5 Common mistakes for First Time Managers

It’s daunting, it’s exciting, it’s new…a promotion to a management position is what many of us dream of. We work hard and we are rewarded. Rewarded with extra responsibility, often a new title and an increase in salary. But there are a number of common mistakes that many first time managers make. Here we look at 5 different areas to watch out for and give some hints and tips on what to look out for.

Setting boundaries when it comes to friends and colleagues

For many first time managers this is often the most difficult area to look out for. One minute “we are all equals” and colleagues, who are often also friends, may not react as you had hoped to your new promotion. It is important to set clear boundaries and make sure you maintain professionalism.

  • Try to separate the two, keep work at work and outside matters away from the work environment
  • Treat everyone equally
  • Focus on your objectives and your career, not friendships
  • Act in professional manner and make the tough calls where you need to

Feeling like you still must do everything yourself

Often we’re so used to doing our old role that a promotion can just lead to a feeling of more work as we don’t let go of anything. The key to being a successful manager is to support and develop those around you so you can relinquish some of your work and trust in others to maintain a high standard. Leadership training is essential to helping you achieve this.

  • Don’t be afraid to let go, you can’t do it all
  • Give clear instructions and carefully detail the desired outcome
  • Offer support to colleagues so they know you are there if they encounter problems
  • Offer constructive feedback to aid the improvement of processes

Not making decisions

Hindsight is a wonderful thing, a luxury that often allows us to reflect and grow as a manager. How could I have approached that differently? What would I change if I face that situation again? But in the moment we have to make a call and stick to our guns. Right or wrong a Manager will need to make a decision and go with it. Not making decisions will only lead to greater problems and a loss of faith from those around you.

  • Don’t overthink things, weigh up the situation and take decisive action
  • Asking for professional opinions or input should not be seen as a sign of weakness, but often the most sensible course of action
  • Avoid confusion by putting decisions in writing where appropriate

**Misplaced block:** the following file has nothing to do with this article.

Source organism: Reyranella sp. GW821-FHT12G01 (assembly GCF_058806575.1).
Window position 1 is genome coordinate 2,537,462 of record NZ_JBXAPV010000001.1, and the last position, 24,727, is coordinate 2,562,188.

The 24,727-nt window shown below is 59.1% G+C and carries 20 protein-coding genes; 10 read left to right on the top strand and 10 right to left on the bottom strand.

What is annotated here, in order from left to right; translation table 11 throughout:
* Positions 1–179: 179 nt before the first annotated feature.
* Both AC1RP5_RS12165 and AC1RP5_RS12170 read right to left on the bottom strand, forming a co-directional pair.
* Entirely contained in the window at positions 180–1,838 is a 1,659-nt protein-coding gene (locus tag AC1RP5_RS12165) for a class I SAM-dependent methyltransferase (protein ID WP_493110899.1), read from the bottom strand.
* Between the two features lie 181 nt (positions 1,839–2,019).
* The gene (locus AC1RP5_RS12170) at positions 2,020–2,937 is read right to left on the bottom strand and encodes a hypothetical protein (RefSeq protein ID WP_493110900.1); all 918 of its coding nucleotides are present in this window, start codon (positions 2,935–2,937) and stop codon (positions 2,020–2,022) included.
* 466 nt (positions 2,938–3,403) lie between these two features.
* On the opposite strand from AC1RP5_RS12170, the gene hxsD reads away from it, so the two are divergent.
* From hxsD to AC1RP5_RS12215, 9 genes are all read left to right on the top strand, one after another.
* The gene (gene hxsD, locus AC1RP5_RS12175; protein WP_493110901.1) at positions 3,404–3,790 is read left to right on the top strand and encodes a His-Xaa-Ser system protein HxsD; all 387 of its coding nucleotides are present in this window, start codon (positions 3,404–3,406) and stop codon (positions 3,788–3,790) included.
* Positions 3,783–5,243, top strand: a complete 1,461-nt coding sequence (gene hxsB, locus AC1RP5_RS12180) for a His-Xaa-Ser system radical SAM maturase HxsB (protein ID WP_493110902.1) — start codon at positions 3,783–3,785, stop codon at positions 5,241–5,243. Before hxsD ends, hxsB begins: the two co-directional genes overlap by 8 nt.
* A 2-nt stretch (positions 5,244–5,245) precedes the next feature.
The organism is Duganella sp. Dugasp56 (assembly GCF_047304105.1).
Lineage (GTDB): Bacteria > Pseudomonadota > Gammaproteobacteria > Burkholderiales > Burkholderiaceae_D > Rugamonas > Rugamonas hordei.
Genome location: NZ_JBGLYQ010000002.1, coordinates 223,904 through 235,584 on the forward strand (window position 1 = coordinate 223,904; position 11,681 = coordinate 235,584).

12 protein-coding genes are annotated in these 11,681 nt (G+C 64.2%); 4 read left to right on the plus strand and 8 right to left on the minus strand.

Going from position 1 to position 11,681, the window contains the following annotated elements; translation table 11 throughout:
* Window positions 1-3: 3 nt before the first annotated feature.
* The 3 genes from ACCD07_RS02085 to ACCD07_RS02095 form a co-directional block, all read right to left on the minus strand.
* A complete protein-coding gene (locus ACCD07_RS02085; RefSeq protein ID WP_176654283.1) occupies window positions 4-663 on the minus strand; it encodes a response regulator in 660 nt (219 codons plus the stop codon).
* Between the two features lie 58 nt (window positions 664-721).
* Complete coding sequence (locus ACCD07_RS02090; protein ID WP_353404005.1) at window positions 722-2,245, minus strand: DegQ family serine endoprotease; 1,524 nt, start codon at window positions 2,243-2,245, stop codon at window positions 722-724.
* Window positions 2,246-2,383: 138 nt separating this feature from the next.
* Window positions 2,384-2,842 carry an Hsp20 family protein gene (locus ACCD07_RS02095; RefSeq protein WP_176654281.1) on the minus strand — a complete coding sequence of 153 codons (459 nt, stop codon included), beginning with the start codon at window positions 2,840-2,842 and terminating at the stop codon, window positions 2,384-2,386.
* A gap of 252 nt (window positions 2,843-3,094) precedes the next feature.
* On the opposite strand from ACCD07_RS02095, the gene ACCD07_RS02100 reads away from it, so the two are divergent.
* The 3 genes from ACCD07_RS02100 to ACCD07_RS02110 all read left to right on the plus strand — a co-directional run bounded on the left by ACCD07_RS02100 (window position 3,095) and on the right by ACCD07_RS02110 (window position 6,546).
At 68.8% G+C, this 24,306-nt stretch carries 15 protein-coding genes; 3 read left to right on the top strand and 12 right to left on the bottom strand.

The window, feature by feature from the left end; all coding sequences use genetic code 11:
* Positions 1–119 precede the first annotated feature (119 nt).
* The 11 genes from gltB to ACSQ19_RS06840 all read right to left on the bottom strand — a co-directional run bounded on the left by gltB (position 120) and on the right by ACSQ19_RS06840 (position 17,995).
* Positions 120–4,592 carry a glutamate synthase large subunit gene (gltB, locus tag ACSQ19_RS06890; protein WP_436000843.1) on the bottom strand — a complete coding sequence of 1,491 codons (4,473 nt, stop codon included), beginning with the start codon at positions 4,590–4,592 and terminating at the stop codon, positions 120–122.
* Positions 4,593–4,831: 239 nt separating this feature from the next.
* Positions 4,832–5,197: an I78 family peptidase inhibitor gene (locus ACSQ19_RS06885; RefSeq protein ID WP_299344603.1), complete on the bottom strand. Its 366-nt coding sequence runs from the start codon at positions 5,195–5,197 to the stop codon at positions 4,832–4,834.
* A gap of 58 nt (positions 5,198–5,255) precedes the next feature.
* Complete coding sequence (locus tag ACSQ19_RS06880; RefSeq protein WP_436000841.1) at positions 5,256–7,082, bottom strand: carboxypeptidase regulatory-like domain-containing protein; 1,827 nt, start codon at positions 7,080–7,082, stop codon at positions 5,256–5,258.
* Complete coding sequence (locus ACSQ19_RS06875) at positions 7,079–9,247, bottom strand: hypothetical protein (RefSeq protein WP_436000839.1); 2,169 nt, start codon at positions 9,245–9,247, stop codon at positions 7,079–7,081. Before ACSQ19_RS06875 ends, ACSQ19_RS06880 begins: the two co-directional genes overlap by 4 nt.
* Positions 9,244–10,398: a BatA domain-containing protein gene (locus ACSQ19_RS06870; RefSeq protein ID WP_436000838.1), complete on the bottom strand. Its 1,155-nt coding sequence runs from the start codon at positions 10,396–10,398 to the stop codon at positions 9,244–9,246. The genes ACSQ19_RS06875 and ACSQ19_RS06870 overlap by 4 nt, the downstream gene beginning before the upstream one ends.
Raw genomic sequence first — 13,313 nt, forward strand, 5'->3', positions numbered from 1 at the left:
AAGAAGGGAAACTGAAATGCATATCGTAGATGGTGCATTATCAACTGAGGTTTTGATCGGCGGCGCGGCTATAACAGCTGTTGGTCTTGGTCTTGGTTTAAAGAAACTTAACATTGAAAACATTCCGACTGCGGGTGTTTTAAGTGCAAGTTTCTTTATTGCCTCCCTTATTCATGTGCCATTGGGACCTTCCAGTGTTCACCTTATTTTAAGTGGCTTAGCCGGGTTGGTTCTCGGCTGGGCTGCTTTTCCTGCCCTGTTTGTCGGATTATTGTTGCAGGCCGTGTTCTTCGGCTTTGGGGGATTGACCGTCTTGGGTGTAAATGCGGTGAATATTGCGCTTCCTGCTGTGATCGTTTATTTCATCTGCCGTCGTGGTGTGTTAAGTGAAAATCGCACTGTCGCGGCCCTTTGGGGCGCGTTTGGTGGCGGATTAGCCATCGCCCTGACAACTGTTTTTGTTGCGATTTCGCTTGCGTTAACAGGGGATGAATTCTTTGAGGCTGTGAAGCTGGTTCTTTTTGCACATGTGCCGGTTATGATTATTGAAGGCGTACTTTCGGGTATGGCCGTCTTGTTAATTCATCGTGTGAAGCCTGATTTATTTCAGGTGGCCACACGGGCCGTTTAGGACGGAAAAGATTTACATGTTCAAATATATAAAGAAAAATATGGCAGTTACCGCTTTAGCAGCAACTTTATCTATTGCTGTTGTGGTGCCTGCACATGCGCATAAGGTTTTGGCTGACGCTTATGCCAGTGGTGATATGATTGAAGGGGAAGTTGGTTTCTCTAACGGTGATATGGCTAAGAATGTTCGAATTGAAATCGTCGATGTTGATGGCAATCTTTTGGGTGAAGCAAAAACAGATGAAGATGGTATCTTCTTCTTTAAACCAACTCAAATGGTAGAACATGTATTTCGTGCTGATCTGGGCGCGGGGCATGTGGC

• You won’t get it right all the time, but reflect on each decision and learn from them

Expecting instant change

A desire to make improvements and instigate change is an important part of being a manager. But Rome wasn’t built in a day and you can’t expect overnight change. You need to take time to understand the dynamic of your team, set realistic goals and be clear on the likely timescale. Without everyone’s buy-in change is certainly more challenging and often will take time. Focus on small changes and improvements that feed in to a wider goal and be realistic in your expectations.

  • Communicate your ideas clearly and concisely
  • Explain “the why” and try and get everyone on board
  • Set out a clear plan with milestones and timescales
  • Be realistic in your expectations and be prepared to alter your approach if things don’t go to plan

Not listening

5 minutes ago you were reporting into your manager, often frustrated that they weren’t really listening. Now the shoe is on the other foot and it’s important you make time to listen to those around you, especially anyone you are line managing. Effective communication is key to success in business and listening to the needs and concerns of colleagues will not only foster good 2-way communication, but also earn you their respect as a manager who has the time to listen.

  • Make time to listen to team members and actively encourage them to speak to you
  • Little and often is far more effective than leaving conversations for weeks or months at a time
  • Use the 80/20 rule, but keep conversations on track and not talking for the sake of talking
  • Do not be afraid to take things further up the chain, perhaps issues have arisen as a result of Senior managers not listening and the onus is on you to get your point across.

Great managers brush up on their leadership training on a regular basis. If you’re looking to refine some of your leadership skills we have a range of online management courses available.

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